After making peace with Eritrea, can Africa’s new star leader usher in peace for Ethiopia? | THE TELEGRAPH

They share a common language, a shared Christian heritage, and hundreds of years of history. But for more than 20 years, Ethiopians and Eritreans were separated by a bitter conflict and militarised frontier sealed as tightly as the Berlin wall or the Korean demilitarised zone. Now, Eritreans and Tigrayan Ethiopians are mingling again - in what has been hailed... Continue Reading →

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World Cup fever stokes bitter rivalries in Bangladesh, despite the fact it doesn’t have a team | THE TELEGRAPH

DESPITE the fact that its team has never qualified for the World Cup, football fans in Bangladesh are adopting other country's teams as their own, stoking bitter rivalries. Last week, rival supporters of Argentina’s Lionel Messi and Brazil’s Neymar fought with machetes in the town of Bandar.  One man and his son were critically wounded... Continue Reading →

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‘A lot of shame’: Rohingya camps brace for wave of babies conceived in rape | THE WASHINGTON POST

UKHIA, Bangladesh — For the thousands of Rohingya refugees who fled a violent crackdown in Burma, a new crisis looms: The babies conceived in rape are due soon. Doctors Without Borders has recorded 160 cases of pregnant rape victims between August 2017 and February 2018 in the vast refu­gee camps in Bangladesh. That number is expected to rise... Continue Reading →

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A pasteurisation machine for breast milk | THE ECONOMIST

It will help Bangladeshi mothers who work in factories FOR the feeding of babies, everyone agrees that “breast is best”. It is not, however, always convenient. Textile workers in Bangladesh, who are mostly women, are entitled to four months’ maternity leave. Once this is over, they often end up parking their children with relatives when... Continue Reading →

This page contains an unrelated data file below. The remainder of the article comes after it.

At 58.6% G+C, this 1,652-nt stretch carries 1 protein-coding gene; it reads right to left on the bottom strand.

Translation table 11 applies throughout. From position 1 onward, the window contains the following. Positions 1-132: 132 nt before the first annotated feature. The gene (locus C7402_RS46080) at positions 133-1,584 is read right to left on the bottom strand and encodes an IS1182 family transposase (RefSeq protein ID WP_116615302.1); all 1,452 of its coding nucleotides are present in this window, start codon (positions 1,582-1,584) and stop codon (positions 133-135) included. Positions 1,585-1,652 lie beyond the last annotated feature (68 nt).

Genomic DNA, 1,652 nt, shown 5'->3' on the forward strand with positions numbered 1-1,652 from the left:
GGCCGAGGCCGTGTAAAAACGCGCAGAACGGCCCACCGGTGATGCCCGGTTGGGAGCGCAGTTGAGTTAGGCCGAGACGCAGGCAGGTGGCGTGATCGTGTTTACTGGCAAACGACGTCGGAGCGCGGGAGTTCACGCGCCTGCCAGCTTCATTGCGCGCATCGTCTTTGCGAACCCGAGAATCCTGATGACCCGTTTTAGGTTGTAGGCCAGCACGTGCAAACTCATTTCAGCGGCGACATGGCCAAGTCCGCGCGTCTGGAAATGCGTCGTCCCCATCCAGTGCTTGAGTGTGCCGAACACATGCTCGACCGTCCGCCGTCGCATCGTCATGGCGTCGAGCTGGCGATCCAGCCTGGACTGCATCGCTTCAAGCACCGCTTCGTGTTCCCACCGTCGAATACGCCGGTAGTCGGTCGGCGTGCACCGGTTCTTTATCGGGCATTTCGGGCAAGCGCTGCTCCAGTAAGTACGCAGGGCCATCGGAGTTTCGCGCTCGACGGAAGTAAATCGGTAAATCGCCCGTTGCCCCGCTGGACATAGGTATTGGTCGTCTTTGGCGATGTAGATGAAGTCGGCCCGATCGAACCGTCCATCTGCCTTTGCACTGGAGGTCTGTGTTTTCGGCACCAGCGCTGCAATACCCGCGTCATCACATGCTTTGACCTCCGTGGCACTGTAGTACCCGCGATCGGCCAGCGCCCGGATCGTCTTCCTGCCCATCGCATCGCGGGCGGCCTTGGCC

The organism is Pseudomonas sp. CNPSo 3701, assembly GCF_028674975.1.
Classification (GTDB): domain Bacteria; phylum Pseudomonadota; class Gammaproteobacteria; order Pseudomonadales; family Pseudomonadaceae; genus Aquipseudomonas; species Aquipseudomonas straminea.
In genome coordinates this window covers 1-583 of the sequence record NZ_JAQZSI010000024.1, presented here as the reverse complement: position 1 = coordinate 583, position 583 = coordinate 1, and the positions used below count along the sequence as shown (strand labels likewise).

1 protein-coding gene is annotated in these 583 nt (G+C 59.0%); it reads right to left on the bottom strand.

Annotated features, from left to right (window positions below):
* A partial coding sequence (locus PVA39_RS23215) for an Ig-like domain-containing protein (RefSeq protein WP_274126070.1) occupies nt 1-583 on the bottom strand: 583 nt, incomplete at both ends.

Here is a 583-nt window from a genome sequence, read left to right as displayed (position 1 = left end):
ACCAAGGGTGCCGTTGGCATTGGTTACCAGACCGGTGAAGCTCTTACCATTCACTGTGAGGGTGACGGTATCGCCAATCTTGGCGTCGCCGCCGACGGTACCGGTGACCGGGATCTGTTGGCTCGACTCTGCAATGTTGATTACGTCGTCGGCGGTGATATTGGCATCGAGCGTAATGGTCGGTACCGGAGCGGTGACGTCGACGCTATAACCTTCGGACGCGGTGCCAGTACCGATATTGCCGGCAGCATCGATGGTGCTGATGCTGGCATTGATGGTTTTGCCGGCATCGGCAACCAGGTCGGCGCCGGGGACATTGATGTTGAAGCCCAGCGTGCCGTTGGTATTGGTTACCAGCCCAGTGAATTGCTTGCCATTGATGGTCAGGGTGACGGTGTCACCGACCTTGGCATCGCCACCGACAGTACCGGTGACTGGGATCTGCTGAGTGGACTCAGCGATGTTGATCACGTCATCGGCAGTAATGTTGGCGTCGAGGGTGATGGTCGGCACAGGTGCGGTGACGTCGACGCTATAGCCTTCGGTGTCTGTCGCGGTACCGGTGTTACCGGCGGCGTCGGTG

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One hundred years since servitude | THE ECONOMIST

The legacy of Indian migration to European colonies A century after India ended the system of indentured labour, its diaspora is building a shared identity DOOKHEE GUNGAH, born of Indian migrants, began life in 1867 in a shed in Mauritius and worked as a child cutting sugar cane. By his death in 1944, he was... Continue Reading →

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Failure to launch | THE ECONOMIST

French Guiana, in South America, seeks more autonomy from France Protests in the second-poorest of France’s overseas departments enter their fifth week OF ALL the voters fuming about neglect by out-of-touch politicians in distant Paris, the people of French Guiana have perhaps the strongest case. It is the second-poorest of France’s five overseas departments (DOMs).... Continue Reading →

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Marine Le Pen and post-colonial overseas departments | AL JAZEERA

Scattered across the globe, thousands of miles away from the mainland, France's overseas departments are often sidelined by the country's politicians - except during the run-up to presidential elections. In November, Marine Le Pen, leader of the far-right National Front, visited Reunion and Mayotte in the Indian Ocean, then French Guiana in the Caribbean in December. The same month... Continue Reading →

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Belgian girls aren’t easy | THE ECONOMIST

Europe is trying to teach its gender norms to refugees. This turns out to be more complicated than it sounds WHEN Julian Creedon moved from Jersey to Réunion in 2006 the island seemed like a surfer’s paradise: “White beaches, epic waves, it was perfect.” But last month Alexandre Naussance, a 26-year-old fellow surfer, became the eighth... Continue Reading →

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